‘End Derry’s second class rail status now’

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In 2001 the rail track between Derry and Coleraine was approaching the end of its life.

Only 500,000 passengers a year were using the service between Derry and Belfast, so Stormont and Translink decided to close the line west of Coleraine.

‘Into the West’ was established to fight that proposal, and their successful campaign saved Derry’s railway and eventually forced Stormont to agree to upgrade the track instead.

Those improvement works were originally planned for 2013 - which would have left Derry without a railway during its City of Culture year. So the work was instead split into 3 distinct phases. Phase 1 was completed early in 2013.

Phase 2 finished in 2016, and enabled a new hourly train service to be introduced between Derry and Belfast. And the third and final phase of the work was scheduled to be completed in 2021 - but wasn’t signed off before the Stormont Executive collapsed two and a half years ago.

2027 at the earliest

Now the Department for Infrastructure has decided that the outstanding last phase of essential modernisation work to Derry’s rail line won’t finish until 2027 at the earliest – 14 years after it was originally supposed to happen.

The shock news has provoked anger from local transport and environmental groups, because no further improvements to rail services in the North-West will be possible until those basic Phase 3 works are completed.

Despite being Northern Ireland’s second city, Derry has significantly worse rail provision than every station East of the Bann.

For example - we have only one train which reaches Belfast before 9am in the morning, whilst Coleraine has four and Portrush two. Stations east of the Bann have a train every 30mins in weekday peak hours, whilst our service is only hourly. And there are only 6 trains from Derry to Belfast on a Sunday – one every two hours - whereas Coleraine and stations east have 13 trains and an hourly service.

It is therefore clear that there is a rigid east-west divide in rail services in NI, leaving Derry and the North-West with a second class service.The final phase of modernisation work to the Derry line will change that imbalance by allowing increased speed and greater capacity on the line – resulting in huge improvements to rail services in the North-West.

faster, better

It will mean faster and more frequent trains between Derry and Belfast – including express services with fewer stops. It will allow direct trains to be introduced from here to Dublin.

And it will open the possibility of a new station in the Eglinton area, as well as future line extensions to Strabane and Letterkenny. Phase 3 is the final key that unlocks all those future improvements - but until those works are completed we will be stuck with a second-class service. It’s therefore unacceptable that DFI have unilaterally decided to push that work back until at least 2027 – fourteen years after it was originally supposed to happen.

The news that no significant improvements to rail services from Derry will be possible until 2027 at the earliest comes despite the huge growth in demand from the city. Over 3 million passengers used the Derry to Belfast line for the first time ever across 2018-19, with much of that growth driven by the new hourly service from Derry that began in 2017. Since then passenger numbers locally have increased by 61 per cent, making Derry the star rail performer on the entire island.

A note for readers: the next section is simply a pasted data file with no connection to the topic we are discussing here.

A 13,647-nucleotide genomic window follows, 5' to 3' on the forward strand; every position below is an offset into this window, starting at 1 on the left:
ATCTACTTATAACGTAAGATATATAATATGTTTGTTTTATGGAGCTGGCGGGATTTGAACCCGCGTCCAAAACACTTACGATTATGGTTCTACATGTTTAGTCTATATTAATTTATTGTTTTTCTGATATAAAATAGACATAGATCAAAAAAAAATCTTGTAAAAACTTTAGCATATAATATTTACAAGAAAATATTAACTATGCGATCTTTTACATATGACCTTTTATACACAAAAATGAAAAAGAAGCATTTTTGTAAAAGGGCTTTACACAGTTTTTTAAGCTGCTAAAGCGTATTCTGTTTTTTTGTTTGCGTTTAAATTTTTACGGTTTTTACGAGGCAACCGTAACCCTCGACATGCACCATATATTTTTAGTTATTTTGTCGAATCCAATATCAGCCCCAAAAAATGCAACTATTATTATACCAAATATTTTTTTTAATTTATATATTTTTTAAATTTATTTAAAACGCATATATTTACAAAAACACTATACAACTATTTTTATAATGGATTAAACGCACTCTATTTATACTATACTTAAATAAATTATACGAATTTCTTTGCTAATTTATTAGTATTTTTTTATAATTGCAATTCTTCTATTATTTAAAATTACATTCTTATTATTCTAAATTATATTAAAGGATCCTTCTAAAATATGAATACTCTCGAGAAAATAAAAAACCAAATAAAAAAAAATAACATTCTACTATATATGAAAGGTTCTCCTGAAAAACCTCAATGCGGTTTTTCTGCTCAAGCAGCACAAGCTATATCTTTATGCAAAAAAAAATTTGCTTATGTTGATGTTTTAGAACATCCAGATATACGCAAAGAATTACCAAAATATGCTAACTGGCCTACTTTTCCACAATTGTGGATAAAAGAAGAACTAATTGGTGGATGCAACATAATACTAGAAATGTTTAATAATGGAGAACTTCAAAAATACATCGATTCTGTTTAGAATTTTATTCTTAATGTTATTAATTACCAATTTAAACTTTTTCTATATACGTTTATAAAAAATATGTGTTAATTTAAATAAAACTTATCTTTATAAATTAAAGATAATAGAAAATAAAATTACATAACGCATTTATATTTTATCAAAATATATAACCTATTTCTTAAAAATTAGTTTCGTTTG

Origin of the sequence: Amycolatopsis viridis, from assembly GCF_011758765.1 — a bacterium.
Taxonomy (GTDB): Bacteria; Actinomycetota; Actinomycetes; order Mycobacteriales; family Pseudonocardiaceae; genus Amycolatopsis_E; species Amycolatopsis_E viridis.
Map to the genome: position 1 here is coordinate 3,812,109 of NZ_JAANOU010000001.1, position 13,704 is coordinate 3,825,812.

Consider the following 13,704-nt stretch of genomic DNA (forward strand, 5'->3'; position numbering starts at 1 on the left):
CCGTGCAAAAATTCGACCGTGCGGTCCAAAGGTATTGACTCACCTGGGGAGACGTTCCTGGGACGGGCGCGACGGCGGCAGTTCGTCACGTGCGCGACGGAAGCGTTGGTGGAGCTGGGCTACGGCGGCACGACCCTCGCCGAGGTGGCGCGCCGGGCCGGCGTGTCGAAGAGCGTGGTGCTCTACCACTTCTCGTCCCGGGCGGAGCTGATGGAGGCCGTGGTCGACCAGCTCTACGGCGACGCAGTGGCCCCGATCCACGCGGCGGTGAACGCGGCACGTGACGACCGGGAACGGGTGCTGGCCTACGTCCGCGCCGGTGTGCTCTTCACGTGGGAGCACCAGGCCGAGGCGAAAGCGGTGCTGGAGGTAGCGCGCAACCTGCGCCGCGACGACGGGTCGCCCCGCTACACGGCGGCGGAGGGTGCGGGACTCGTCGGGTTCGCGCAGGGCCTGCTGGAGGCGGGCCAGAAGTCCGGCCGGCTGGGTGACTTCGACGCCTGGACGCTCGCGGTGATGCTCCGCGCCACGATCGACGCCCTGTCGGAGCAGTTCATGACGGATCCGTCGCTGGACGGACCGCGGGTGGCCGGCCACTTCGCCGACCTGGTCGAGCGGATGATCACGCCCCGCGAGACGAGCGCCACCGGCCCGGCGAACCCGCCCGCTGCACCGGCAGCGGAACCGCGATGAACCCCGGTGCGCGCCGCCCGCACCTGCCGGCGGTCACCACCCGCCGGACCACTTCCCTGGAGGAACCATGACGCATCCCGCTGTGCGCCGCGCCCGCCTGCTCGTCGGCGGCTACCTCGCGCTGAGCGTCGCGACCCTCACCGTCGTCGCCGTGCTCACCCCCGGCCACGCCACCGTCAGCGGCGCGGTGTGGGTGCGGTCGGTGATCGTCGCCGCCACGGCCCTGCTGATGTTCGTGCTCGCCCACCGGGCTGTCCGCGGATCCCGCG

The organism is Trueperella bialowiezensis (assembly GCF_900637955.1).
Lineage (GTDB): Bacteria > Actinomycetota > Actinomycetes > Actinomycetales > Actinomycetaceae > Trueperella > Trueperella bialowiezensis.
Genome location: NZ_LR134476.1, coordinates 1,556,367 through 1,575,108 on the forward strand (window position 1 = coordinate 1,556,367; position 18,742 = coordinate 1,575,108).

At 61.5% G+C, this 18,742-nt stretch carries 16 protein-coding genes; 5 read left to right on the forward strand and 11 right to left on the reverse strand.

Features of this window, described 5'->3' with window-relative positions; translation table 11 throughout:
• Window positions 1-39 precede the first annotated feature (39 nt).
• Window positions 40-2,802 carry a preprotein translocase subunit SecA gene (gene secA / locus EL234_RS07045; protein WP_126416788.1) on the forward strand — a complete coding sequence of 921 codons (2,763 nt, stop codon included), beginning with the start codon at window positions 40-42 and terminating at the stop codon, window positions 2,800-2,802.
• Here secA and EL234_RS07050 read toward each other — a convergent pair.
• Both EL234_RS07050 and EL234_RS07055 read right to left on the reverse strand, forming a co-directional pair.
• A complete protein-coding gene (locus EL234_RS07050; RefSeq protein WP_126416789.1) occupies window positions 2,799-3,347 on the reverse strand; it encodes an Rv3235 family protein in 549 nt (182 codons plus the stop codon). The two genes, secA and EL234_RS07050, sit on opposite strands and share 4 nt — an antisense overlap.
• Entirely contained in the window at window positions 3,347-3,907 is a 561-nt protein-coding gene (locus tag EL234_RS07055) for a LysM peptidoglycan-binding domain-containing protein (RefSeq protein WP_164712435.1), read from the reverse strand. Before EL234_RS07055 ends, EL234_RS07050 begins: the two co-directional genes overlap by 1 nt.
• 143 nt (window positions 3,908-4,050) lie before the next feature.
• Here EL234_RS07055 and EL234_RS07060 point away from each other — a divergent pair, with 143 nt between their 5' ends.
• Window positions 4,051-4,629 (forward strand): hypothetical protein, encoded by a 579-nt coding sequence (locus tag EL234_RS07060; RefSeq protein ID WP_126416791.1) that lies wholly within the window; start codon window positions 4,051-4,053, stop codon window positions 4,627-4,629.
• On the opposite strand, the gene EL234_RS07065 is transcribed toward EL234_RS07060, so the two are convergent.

Into the West is now calling on the Council and local politicians to demand that the DFI reprioritise the Phase 3 works to happen as soon as possible – with a start date no later than the end of 2020. It will be presenting its case on this to a meeting of the council’s key Governance and Strategic Planning Committee next month. And in advance of that Into the West is launching a public campaign to make people aware that there will be no significant improvements to local rail services until the Phase 3 works are completed.

DFI has confirmed that the Phase 3 works will cost £30m. That is a tiny sum in infrastructure terms – especially compared to the £90m they’ve spent on Belfast’s Glider bus, or the £220m for widening the A6 from Drumahoe to Dungiven. Stormont civil servants have that money in their budgets, and also have the power to take decisions like this. So there is no excuse for the Phase 3 work not to be brought forward to end Derry’s second class rail status sooner than 2027.

FASTER MORE FREQUENT TRAINS

If you want to see faster, more frequent trains from Derry, through-trains to Dublin, a new station in the Eglinton area and the possibility of future line extensions to Strabane and Letterkenny, then please support our campaign and sign our petition. Because the Phase 3 works are the key that will unlock all those major improvements for our city. Please add your voice to the call for Derry to get the improved rail services that it deserves as a regional capital.

Into the West’s petition on the timing of the Phase 3 works can be accessed on the change.org site by searching ‘Complete Phase 3 Works’, or by clicking here: http://chng.it/6xTc2P7GgF